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Does Polycystic Ovary Syndrome Start with Your Gut Bacteria?

Polycystic ovary syndrome (PCOS) is a common hormonal disorder affecting 4-10% of menstruating women (1, 2, 3).

At the heart of the syndrome is the abnormally high production of androgens (male sex hormones) by the ovaries.

High androgen production creates a characteristic clustering of symptoms that define PCOS, which include (4):

  • Excess facial and body hair growth
  • New or worsening acne
  • Irregular menstruation or lack of menstruation
  • Anovulation
  • Infertility
  • Development of multiple small fluid-filled cysts on both ovaries

In addition to serious reproductive symptoms, the syndrome is associated with a high risk of developing life-threatening chronic metabolic conditions, including insulin resistance, type 2 diabetes, high blood pressure and cardiovascular disease (3, 4).

Despite nearly a century of research (5), scientists have struggled to understand the mechanisms that lead to PCOS (3, 4).

What causes the ovaries to start making too many androgens?

How are changes in reproductive function linked to chronic diseases like diabetes or cardiovascular disease?

We simply didn’t know.

But the latest research indicates that we might finally be on the brink of identifying at least one of the root causes of PCOS.

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The Role of Gut Bacteria in Fertility and Estrogen Dominance

I’ve talked before about the importance of optimizing your gut health before getting pregnant in order to promote a healthy pregnancy for both you and your baby.

But what about getting pregnant in the first place… Can your gut bacteria play a role in your hormone balance and fertility?

The science suggests that it very well might!

To understand why let’s take a closer look at infertility and one of its common causes: estrogen imbalance.

INFERTILITY & ESTROGEN DOMINANCE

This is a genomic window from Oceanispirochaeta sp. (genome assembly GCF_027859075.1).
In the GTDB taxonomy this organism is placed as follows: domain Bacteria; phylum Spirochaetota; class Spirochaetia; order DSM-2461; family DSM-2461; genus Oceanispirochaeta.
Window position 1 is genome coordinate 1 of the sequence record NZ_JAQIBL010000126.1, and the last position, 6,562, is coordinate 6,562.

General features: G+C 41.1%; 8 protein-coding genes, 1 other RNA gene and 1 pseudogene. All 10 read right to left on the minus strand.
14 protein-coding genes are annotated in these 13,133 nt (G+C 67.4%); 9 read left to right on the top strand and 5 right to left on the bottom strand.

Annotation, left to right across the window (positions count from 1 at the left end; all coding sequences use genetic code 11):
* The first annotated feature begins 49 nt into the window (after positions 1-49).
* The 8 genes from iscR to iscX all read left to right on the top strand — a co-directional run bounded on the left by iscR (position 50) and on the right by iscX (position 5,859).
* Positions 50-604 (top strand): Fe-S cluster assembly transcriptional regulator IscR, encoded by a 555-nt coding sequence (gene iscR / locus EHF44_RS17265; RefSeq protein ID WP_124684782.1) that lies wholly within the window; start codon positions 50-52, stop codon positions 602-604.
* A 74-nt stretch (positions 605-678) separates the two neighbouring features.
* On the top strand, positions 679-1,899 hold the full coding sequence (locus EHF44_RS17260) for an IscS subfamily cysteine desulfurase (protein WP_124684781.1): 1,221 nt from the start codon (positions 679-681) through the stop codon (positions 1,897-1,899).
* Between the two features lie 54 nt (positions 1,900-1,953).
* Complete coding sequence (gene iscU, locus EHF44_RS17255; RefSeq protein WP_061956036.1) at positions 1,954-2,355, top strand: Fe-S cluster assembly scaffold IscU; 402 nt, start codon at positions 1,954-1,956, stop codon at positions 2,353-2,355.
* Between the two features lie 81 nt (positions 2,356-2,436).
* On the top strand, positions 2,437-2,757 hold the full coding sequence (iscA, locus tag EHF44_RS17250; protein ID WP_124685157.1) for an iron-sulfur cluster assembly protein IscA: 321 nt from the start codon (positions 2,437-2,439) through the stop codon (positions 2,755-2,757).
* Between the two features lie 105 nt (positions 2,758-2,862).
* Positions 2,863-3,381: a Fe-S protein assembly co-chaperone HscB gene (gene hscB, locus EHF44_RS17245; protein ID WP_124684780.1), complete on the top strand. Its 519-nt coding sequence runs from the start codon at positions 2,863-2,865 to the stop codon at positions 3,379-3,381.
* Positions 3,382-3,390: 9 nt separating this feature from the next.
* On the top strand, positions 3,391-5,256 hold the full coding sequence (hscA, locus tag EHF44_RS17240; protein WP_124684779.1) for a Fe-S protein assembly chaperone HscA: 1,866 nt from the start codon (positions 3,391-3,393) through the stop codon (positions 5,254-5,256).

When you hear the term “infertility,” you likely think of a person or a couple that cannot and will never be able to have children. In the medical world, however, infertility does not refer to a permanent state at all.

A diagnosis of infertility simply means that you have not been able to get pregnant after a year of normal, unprotected sex (1).

It’s actually a diagnosis that is far more common than you might realize. According to recent statistics, between 7% and 15.5% of American women experience infertility in any given year, and the majority of women (51.8%) meet the criteria for infertility at least once during their menstruating years (2).

Does Gut Bacteria Impact Your Pregnancy?

Thinking about starting a family?

If so, now is a very important time to consider your own digestive health — it has a much bigger impact on your baby’s health than you might think!

Gut Bacteria is Passed to Your Baby

For decades, conventional wisdom told us that the womb is a sterile environment, devoid of any microbes to protect your baby and its growing immune system. It was thought that your baby doesn’t get exposed to any bacteria until during birth when it passes through the vaginal canal. (1)

But recently, researchers have been able to detect some bacteria in the placenta and even in the intestines of a fetus. (2,3) They posit that this bacteria is derived from your (mom’s) gut microbiome, meaning your gut bacteria can travel via the placenta to reach your baby and affect its development.

So, your baby’s microbiome begins developing and acquiring bacteria from you far earlier than we previously thought.

That makes it even more important that you have the healthiest gut you can prior to getting pregnant — If you have a healthy gut, chances are that your baby will have a healthy gut and a healthy start to life too.